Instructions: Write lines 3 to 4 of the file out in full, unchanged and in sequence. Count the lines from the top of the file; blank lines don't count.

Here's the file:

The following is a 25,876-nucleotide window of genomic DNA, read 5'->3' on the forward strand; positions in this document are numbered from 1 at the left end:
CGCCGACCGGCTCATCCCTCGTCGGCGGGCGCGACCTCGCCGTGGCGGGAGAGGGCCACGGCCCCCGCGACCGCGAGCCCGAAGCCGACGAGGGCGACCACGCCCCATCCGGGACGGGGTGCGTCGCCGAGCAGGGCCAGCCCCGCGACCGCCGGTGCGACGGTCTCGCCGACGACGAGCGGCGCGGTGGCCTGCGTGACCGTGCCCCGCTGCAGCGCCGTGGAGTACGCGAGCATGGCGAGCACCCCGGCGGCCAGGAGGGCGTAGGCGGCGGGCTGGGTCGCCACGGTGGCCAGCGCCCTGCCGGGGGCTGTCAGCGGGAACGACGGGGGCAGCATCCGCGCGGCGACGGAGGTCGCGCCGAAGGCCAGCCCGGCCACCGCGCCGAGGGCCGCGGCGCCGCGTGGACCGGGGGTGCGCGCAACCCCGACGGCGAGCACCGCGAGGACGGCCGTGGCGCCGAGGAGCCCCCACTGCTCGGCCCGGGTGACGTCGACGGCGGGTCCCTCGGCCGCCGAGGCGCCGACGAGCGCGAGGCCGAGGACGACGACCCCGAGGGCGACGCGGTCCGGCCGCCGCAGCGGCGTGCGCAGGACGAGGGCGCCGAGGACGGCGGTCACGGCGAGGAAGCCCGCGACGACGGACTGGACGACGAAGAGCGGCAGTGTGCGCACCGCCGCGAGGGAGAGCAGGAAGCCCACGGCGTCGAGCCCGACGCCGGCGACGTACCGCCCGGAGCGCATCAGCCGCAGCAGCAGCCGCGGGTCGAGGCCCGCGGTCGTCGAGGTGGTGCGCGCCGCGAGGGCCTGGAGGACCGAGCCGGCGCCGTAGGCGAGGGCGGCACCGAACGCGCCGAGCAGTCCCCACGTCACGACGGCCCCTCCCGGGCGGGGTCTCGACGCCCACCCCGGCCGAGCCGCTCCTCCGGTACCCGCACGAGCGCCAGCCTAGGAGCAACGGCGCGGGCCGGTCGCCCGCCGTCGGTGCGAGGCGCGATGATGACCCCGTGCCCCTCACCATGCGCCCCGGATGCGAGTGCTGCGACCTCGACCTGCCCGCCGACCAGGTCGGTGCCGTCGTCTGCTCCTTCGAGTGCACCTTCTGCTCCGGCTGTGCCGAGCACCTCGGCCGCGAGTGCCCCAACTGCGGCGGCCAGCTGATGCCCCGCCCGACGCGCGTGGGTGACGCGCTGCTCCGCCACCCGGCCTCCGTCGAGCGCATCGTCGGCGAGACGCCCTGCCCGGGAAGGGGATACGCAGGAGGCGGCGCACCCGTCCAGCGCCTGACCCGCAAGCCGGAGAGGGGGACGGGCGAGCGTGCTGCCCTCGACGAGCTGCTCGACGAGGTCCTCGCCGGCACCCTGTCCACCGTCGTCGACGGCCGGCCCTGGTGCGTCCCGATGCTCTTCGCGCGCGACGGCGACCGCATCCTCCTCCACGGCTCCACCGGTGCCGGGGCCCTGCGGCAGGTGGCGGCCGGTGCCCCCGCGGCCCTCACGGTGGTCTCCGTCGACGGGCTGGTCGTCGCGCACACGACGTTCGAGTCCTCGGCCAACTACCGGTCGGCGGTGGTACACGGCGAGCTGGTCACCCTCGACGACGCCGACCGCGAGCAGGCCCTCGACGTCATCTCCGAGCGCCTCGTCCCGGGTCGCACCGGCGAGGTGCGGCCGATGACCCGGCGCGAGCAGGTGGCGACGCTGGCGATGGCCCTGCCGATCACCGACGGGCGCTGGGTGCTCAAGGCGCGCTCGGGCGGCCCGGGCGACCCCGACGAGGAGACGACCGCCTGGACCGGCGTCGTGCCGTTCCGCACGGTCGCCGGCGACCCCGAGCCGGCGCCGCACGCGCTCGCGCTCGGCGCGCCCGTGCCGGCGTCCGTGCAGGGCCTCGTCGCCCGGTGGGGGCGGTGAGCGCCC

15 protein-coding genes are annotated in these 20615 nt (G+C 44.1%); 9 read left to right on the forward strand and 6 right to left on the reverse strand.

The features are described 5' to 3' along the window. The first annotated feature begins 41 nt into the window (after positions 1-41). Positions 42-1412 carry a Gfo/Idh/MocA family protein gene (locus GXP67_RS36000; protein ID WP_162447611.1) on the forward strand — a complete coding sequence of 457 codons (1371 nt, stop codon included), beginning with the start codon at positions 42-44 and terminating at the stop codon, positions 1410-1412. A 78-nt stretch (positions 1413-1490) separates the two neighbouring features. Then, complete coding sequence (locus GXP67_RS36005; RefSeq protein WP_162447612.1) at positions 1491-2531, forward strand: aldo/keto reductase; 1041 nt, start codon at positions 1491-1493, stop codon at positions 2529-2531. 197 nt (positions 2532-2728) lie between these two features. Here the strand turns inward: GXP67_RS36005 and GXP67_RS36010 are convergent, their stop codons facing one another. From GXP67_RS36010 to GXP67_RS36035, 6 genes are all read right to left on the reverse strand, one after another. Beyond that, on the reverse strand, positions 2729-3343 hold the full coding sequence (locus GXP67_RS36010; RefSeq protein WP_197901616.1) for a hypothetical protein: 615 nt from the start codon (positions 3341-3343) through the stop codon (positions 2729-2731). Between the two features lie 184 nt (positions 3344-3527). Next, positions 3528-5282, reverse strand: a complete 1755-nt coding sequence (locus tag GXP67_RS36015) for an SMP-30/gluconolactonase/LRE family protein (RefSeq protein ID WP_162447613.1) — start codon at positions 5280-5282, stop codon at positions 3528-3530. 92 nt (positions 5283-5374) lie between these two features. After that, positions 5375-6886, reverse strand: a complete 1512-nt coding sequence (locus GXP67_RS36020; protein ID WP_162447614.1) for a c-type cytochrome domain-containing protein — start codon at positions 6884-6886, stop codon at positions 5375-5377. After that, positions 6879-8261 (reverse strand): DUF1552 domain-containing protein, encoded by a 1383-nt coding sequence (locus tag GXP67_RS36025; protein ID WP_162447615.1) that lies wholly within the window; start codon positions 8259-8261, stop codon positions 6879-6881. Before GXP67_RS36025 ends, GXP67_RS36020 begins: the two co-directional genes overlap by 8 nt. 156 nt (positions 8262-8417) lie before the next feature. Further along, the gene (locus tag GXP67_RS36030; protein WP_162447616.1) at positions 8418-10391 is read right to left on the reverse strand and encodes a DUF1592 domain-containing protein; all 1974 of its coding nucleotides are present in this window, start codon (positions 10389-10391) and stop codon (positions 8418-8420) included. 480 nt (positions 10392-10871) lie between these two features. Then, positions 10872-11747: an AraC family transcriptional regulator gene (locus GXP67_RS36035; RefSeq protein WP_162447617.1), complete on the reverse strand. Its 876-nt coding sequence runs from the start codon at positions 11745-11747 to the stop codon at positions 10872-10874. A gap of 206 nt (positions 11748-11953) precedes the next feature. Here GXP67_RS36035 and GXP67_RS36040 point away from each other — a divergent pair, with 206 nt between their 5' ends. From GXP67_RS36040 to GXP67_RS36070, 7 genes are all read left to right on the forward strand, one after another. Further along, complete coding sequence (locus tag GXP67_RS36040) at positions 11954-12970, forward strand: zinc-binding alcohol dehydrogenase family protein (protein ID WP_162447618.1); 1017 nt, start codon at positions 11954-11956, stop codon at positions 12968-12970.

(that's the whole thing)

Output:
15 protein-coding genes are annotated in these 20615 nt (G+C 44.1%); 9 read left to right on the forward strand and 6 right to left on the reverse strand.

The features are described 5' to 3' along the window. The first annotated feature begins 41 nt into the window (after positions 1-41). Positions 42-1412 carry a Gfo/Idh/MocA family protein gene (locus GXP67_RS36000; protein ID WP_162447611.1) on the forward strand — a complete coding sequence of 457 codons (1371 nt, stop codon included), beginning with the start codon at positions 42-44 and terminating at the stop codon, positions 1410-1412. A 78-nt stretch (positions 1413-1490) separates the two neighbouring features. Then, complete coding sequence (locus GXP67_RS36005; RefSeq protein WP_162447612.1) at positions 1491-2531, forward strand: aldo/keto reductase; 1041 nt, start codon at positions 1491-1493, stop codon at positions 2529-2531. 197 nt (positions 2532-2728) lie between these two features. Here the strand turns inward: GXP67_RS36005 and GXP67_RS36010 are convergent, their stop codons facing one another. From GXP67_RS36010 to GXP67_RS36035, 6 genes are all read right to left on the reverse strand, one after another. Beyond that, on the reverse strand, positions 2729-3343 hold the full coding sequence (locus GXP67_RS36010; RefSeq protein WP_197901616.1) for a hypothetical protein: 615 nt from the start codon (positions 3341-3343) through the stop codon (positions 2729-2731). Between the two features lie 184 nt (positions 3344-3527). Next, positions 3528-5282, reverse strand: a complete 1755-nt coding sequence (locus tag GXP67_RS36015) for an SMP-30/gluconolactonase/LRE family protein (RefSeq protein ID WP_162447613.1) — start codon at positions 5280-5282, stop codon at positions 3528-3530. 92 nt (positions 5283-5374) lie between these two features. After that, positions 5375-6886, reverse strand: a complete 1512-nt coding sequence (locus GXP67_RS36020; protein ID WP_162447614.1) for a c-type cytochrome domain-containing protein — start codon at positions 6884-6886, stop codon at positions 5375-5377. After that, positions 6879-8261 (reverse strand): DUF1552 domain-containing protein, encoded by a 1383-nt coding sequence (locus tag GXP67_RS36025; protein ID WP_162447615.1) that lies wholly within the window; start codon positions 8259-8261, stop codon positions 6879-6881. Before GXP67_RS36025 ends, GXP67_RS36020 begins: the two co-directional genes overlap by 8 nt. 156 nt (positions 8262-8417) lie before the next feature. Further along, the gene (locus tag GXP67_RS36030; protein WP_162447616.1) at positions 8418-10391 is read right to left on the reverse strand and encodes a DUF1592 domain-containing protein; all 1974 of its coding nucleotides are present in this window, start codon (positions 10389-10391) and stop codon (positions 8418-8420) included. 480 nt (positions 10392-10871) lie between these two features. Then, positions 10872-11747: an AraC family transcriptional regulator gene (locus GXP67_RS36035; RefSeq protein WP_162447617.1), complete on the reverse strand. Its 876-nt coding sequence runs from the start codon at positions 11745-11747 to the stop codon at positions 10872-10874. A gap of 206 nt (positions 11748-11953) precedes the next feature. Here GXP67_RS36035 and GXP67_RS36040 point away from each other — a divergent pair, with 206 nt between their 5' ends. From GXP67_RS36040 to GXP67_RS36070, 7 genes are all read left to right on the forward strand, one after another. Further along, complete coding sequence (locus tag GXP67_RS36040) at positions 11954-12970, forward strand: zinc-binding alcohol dehydrogenase family protein (protein ID WP_162447618.1); 1017 nt, start codon at positions 11954-11956, stop codon at positions 12968-12970.